Coroner's jury wants better mental health support for Vancouver transit police
Naverone Woods, 23, was shot by a transit police officer in a Surrey Safeway more than two years ago
A coroner's jury is recommending that transit police in the Vancouver area work more closely with mental health providers following the death of a man who repeatedly stabbed himself and was shot by an officer at a grocery store more than two years ago.
Naverone Woods, 23, was shot by a transit police officer inside a Safeway store in Surrey, B.C., on the morning of Dec. 28, 2014. He was a member of the Gitxsan First Nation who had lived in Terrace and Hazelton in northern British Columbia.
The coroner's jury heard three days of testimony and made eight recommendations Wednesday to try and prevent similar fatalities in the future.
- Public inquest begins into death of man shot by transit police
- Inquest hears from officer who shot and killed Naverone Woods
It recommended that transit police implement a program similar to the RCMP's Car 67 initiative in Surrey, which allows Mounties and a clinical nurse specializing in mental health to work together in responding to calls involving people suffering emotional problems.
It also recommended that the South Coast British Columbia Transportation Authority Police Service review the circumstances of the young man's death to identify ways of preventing fatalities in similar circumstances in the future.
As well, it wants TransLink and the Coast Mountain Bus Company operating in the Vancouver area to implement training scenarios for their personnel in dealing with people who have mental health issues or are intoxicated, along with giving transit workers direct access to 911, possibly through a panic button. The inquest heard that Woods appeared agitated and had ran into the closed doors of a bus earlier on the day he died.
Woods stabbed himself inside a Safeway
The coroner's inquest began Monday and heard from witnesses inside the Safeway, the officers who were involved in the altercation and medical professionals who worked to revive Woods.
Const. Pamela McKinnon, the officer who shot Woods, testified that she and Sgt. Lee Ezra were driving to Surrey Central transit station when they heard over the police dispatch that a man had jumped over the counter of a nearby convenience store and demanded a knife. A second call said the man had gone inside a Safeway store and was stabbing himself.
The Safeway's loss-prevention officer told the inquest that Woods went directly to the back of the store and ripped open a package of knives before wandering the aisles stabbing himself between 12 and 20 times.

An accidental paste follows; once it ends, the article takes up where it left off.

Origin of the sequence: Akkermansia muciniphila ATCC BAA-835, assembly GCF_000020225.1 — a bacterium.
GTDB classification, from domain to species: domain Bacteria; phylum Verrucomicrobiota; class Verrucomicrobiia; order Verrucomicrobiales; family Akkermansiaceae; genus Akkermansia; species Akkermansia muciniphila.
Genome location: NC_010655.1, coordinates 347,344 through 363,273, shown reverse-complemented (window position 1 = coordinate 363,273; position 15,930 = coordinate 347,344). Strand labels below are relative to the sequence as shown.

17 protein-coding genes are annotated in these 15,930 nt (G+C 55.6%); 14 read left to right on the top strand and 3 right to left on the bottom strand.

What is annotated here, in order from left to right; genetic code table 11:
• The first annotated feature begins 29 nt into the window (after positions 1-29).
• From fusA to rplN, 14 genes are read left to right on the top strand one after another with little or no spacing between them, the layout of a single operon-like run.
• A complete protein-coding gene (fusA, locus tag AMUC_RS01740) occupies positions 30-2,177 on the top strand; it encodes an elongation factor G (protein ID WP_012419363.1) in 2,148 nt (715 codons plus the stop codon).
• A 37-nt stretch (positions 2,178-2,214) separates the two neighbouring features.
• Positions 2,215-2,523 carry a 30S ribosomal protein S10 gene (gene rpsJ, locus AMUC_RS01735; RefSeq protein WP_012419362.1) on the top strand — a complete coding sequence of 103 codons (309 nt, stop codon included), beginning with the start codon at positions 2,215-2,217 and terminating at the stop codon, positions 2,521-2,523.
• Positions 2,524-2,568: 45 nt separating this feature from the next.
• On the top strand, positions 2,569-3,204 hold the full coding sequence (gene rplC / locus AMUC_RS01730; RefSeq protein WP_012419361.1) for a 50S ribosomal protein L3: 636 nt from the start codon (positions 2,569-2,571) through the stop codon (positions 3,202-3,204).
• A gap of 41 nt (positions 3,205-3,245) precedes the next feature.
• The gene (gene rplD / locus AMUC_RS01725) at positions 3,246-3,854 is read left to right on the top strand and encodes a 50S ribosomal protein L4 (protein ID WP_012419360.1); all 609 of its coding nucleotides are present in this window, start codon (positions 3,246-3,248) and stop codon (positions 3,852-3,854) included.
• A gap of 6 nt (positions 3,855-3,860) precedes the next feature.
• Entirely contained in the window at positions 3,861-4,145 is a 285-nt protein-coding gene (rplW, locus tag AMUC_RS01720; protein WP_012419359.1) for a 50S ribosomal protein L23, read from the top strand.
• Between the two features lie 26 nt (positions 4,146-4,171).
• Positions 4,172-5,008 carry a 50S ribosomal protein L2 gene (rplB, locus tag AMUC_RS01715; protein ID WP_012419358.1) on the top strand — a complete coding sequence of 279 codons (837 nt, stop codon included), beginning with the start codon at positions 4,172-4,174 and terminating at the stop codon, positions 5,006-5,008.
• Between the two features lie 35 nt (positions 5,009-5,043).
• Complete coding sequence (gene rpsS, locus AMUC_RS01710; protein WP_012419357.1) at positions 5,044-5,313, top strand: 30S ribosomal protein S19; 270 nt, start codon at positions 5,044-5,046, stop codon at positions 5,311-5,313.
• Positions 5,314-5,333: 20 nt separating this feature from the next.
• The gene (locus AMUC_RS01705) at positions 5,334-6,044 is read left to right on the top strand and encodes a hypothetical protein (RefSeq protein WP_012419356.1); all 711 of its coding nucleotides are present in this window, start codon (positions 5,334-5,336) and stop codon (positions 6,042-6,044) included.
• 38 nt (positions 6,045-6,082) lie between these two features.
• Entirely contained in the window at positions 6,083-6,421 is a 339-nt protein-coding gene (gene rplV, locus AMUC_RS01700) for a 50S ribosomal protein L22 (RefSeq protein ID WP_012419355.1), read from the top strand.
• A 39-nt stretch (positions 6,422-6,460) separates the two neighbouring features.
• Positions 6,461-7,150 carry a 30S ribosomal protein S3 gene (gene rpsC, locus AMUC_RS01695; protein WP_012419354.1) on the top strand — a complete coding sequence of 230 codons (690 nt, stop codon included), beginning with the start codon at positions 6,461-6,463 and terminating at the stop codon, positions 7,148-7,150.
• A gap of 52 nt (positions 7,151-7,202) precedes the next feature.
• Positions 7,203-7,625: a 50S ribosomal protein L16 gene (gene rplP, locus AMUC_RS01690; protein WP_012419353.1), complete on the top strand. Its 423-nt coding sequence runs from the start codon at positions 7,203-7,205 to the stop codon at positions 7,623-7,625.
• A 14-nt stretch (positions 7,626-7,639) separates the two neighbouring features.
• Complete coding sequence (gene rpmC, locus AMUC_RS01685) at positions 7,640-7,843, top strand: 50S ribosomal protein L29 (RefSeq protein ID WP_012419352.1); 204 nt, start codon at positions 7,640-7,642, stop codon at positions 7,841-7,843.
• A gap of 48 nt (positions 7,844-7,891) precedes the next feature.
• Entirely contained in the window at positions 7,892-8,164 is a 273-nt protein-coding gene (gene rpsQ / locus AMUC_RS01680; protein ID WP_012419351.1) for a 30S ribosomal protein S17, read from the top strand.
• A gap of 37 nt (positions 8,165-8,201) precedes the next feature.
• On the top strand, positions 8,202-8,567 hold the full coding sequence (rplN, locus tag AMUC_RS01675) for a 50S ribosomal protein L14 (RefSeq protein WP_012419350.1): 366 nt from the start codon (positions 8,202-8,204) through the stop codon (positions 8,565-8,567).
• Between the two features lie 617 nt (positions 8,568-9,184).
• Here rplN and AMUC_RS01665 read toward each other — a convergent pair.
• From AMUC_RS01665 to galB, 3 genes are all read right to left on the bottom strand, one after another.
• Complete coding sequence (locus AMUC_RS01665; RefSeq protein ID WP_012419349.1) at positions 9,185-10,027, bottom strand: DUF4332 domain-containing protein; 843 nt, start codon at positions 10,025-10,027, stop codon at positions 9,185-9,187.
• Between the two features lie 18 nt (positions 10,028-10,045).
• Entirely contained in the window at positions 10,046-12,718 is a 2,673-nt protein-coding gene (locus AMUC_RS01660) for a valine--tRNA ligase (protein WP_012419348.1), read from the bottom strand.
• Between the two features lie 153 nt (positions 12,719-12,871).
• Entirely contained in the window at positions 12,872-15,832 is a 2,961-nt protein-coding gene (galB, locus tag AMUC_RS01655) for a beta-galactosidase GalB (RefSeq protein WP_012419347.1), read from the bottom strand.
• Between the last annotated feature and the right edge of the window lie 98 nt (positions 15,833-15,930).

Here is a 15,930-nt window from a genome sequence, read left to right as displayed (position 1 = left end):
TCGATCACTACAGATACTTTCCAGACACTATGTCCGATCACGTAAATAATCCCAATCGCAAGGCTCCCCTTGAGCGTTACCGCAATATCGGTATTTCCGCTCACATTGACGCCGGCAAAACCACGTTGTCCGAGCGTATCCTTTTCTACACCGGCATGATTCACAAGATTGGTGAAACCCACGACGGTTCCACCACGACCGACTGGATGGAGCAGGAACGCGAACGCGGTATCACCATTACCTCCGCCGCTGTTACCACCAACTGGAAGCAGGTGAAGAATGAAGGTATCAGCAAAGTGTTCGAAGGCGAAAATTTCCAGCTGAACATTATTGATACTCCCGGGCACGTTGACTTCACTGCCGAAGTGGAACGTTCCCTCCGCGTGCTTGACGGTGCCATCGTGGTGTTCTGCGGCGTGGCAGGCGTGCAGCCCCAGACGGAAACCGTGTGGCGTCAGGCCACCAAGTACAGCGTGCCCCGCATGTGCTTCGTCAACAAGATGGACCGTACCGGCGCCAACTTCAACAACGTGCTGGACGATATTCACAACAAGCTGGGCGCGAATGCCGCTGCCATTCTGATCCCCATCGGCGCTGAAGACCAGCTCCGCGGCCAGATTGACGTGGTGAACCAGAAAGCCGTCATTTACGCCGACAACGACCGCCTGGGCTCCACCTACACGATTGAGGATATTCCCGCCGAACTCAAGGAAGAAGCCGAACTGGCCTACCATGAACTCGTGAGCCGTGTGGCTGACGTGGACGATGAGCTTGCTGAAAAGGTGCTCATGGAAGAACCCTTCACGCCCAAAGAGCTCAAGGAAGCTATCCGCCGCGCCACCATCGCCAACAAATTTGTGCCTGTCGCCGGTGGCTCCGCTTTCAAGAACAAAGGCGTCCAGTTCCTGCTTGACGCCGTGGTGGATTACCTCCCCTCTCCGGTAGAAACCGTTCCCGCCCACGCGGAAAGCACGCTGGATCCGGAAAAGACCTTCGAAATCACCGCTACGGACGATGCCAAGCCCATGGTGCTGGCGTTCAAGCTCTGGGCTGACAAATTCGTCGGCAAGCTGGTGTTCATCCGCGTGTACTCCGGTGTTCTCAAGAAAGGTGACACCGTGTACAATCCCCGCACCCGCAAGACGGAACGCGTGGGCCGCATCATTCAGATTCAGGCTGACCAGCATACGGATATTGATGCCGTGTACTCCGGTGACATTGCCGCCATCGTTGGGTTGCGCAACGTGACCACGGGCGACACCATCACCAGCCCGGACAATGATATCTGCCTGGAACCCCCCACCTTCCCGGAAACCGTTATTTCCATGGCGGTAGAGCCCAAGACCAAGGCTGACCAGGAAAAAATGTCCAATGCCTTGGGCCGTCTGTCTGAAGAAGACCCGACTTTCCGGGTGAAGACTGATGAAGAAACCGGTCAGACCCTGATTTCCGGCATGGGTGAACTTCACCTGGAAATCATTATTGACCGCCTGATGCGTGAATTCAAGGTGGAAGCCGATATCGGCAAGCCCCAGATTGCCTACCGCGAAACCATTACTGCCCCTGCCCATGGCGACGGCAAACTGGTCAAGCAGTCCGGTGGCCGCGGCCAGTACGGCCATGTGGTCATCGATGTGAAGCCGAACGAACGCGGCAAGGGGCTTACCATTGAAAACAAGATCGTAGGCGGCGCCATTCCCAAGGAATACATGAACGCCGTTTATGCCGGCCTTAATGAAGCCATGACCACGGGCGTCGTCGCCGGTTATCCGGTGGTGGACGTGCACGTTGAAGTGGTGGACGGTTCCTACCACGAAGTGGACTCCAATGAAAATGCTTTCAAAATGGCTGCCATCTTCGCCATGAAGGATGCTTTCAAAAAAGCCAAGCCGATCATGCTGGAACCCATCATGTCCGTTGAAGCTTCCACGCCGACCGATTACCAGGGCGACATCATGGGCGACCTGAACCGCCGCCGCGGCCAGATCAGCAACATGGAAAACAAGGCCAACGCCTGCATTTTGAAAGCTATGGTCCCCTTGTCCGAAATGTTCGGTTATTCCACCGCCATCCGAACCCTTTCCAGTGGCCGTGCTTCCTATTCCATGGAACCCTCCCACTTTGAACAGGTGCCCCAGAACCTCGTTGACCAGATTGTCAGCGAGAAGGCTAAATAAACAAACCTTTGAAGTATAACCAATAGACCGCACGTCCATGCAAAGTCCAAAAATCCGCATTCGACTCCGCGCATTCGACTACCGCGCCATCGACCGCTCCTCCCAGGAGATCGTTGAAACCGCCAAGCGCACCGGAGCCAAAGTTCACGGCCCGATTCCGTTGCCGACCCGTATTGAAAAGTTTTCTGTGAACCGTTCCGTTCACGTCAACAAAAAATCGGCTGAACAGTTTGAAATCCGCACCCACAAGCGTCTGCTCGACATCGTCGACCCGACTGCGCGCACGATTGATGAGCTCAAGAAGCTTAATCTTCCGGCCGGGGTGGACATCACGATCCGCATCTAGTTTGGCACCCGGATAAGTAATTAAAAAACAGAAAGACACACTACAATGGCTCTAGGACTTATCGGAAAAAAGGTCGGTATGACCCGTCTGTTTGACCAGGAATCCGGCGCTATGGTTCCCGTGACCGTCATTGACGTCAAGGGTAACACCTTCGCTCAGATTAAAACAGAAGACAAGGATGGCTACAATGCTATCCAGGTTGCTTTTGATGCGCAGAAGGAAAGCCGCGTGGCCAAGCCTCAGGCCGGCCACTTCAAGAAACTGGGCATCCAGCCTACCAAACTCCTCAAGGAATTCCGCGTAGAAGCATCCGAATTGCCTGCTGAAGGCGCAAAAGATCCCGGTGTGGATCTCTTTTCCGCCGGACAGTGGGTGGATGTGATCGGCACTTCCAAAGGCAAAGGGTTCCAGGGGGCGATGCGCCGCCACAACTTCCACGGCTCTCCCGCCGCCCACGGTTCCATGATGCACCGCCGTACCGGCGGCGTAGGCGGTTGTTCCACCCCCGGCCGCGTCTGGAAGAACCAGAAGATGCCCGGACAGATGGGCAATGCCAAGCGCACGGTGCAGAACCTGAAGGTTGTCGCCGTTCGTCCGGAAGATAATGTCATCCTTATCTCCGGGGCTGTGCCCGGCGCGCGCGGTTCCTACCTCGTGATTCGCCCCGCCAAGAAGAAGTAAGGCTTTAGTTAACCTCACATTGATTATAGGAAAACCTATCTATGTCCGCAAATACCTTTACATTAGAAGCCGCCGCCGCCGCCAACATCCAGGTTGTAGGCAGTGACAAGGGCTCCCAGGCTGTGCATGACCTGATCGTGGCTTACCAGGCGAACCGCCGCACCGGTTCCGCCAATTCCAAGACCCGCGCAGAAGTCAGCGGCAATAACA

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McKinnon testified that when she and Ezra entered the store, Woods was bleeding profusely from his abdomen, mumbling incoherently and jogging on the spot with knives in both hands.
She said she and Ezra drew their firearms and repeatedly yelled at Woods to drop the knives, but he didn't appear to hear or react. When Woods suddenly lunged at Ezra, McKinnon said she fired twice, hitting the young man the second time.
Woods was rushed to hospital, where he was pronounced dead at 9:25 a.m. The coroner's verdict listed the cause of death as "stab and gunshot wounds to the right arm and torso."
Coroner's counsel said methamphetamine was found in toxicology results.
The Independent Investigations Office, which investigates serious cases involving police, cleared the officers of any wrongdoing in May 2016.
McKinnon's lawyer told the inquest the police watchdog's investigation took so long because ballistics testing was delayed. The jury recommended that ballistic reports in shootings involving police should be completed within 90 days.
Family struggling to find closure
More than a dozen members of Naverone Woods' family from Northern B.C. attended the inquest. At times during testimony and when surveillance footage of Woods was shown to the court, they became emotional.
Woods' godfather, Ira Good, said he welcomed the recommendations from the jury and said he was pleased to see the jury focus on more effective training for Transit police and TransLink staff when dealing with someone struggling with mental health issues.
"I hope that everything they recommended does go through so that it doesn't happen again with anyone else — that people have to go through the pain that we have gone through," said Good.
Good said he would have liked to have seen the recommendations deal with the issue of use of force and de-escalation.
In their testimony, the two Transit Police officers who testified were questioned about their decision to use their guns, rather than something like pepper spray.
Good said the family is struggling to move on without any party found responsible for the death of his godson.
"I'm going to have to cope with it. My family members are going to have to cope with it. I don't think there will be any closure due to the fact that his death was undetermined," said Good.
"There is no justice in Naverone's death. I don't know how I'm going to go about coping with these recommendations."